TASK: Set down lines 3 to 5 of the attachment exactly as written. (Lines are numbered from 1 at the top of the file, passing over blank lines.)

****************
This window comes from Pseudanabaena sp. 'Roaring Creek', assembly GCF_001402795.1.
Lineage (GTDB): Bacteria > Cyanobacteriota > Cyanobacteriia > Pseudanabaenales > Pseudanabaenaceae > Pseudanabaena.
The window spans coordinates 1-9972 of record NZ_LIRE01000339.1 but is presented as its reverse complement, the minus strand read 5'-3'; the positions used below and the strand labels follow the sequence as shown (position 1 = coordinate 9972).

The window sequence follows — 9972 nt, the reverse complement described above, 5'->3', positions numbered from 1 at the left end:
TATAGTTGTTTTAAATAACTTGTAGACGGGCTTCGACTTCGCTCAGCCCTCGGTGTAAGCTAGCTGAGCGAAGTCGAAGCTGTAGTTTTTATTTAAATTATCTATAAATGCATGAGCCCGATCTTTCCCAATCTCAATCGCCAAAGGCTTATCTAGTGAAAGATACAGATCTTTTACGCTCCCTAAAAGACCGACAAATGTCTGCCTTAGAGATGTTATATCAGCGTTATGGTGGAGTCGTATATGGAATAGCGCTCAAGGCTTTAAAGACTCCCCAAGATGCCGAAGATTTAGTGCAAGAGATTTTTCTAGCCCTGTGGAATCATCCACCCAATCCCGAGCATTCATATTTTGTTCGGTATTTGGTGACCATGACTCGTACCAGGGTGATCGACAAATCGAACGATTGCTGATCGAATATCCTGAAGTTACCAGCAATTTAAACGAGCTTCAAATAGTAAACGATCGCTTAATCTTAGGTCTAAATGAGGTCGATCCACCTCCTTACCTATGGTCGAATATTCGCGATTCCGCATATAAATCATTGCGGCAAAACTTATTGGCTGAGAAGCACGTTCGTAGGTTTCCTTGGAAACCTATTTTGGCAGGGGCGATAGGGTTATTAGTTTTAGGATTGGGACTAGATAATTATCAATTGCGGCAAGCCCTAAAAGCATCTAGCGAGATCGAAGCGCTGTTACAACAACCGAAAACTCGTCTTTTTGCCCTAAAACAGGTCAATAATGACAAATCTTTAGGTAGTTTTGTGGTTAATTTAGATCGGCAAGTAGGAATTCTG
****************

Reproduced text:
The window spans coordinates 1-9972 of record NZ_LIRE01000339.1 but is presented as its reverse complement, the minus strand read 5'-3'; the positions used below and the strand labels follow the sequence as shown (position 1 = coordinate 9972).

The window sequence follows — 9972 nt, the reverse complement described above, 5'->3', positions numbered from 1 at the left end:
TATAGTTGTTTTAAATAACTTGTAGACGGGCTTCGACTTCGCTCAGCCCTCGGTGTAAGCTAGCTGAGCGAAGTCGAAGCTGTAGTTTTTATTTAAATTATCTATAAATGCATGAGCCCGATCTTTCCCAATCTCAATCGCCAAAGGCTTATCTAGTGAAAGATACAGATCTTTTACGCTCCCTAAAAGACCGACAAATGTCTGCCTTAGAGATGTTATATCAGCGTTATGGTGGAGTCGTATATGGAATAGCGCTCAAGGCTTTAAAGACTCCCCAAGATGCCGAAGATTTAGTGCAAGAGATTTTTCTAGCCCTGTGGAATCATCCACCCAATCCCGAGCATTCATATTTTGTTCGGTATTTGGTGACCATGACTCGTACCAGGGTGATCGACAAATCGAACGATTGCTGATCGAATATCCTGAAGTTACCAGCAATTTAAACGAGCTTCAAATAGTAAACGATCGCTTAATCTTAGGTCTAAATGAGGTCGATCCACCTCCTTACCTATGGTCGAATATTCGCGATTCCGCATATAAATCATTGCGGCAAAACTTATTGGCTGAGAAGCACGTTCGTAGGTTTCCTTGGAAACCTATTTTGGCAGGGGCGATAGGGTTATTAGTTTTAGGATTGGGACTAGATAATTATCAATTGCGGCAAGCCCTAAAAGCATCTAGCGAGATCGAAGCGCTGTTACAACAACCGAAAACTCGTCTTTTTGCCCTAAAACAGGTCAATAATGACAAATCTTTAGGTAGTTTTGTGGTTAATTTAGATCGGCAAGTAGGAATTCTG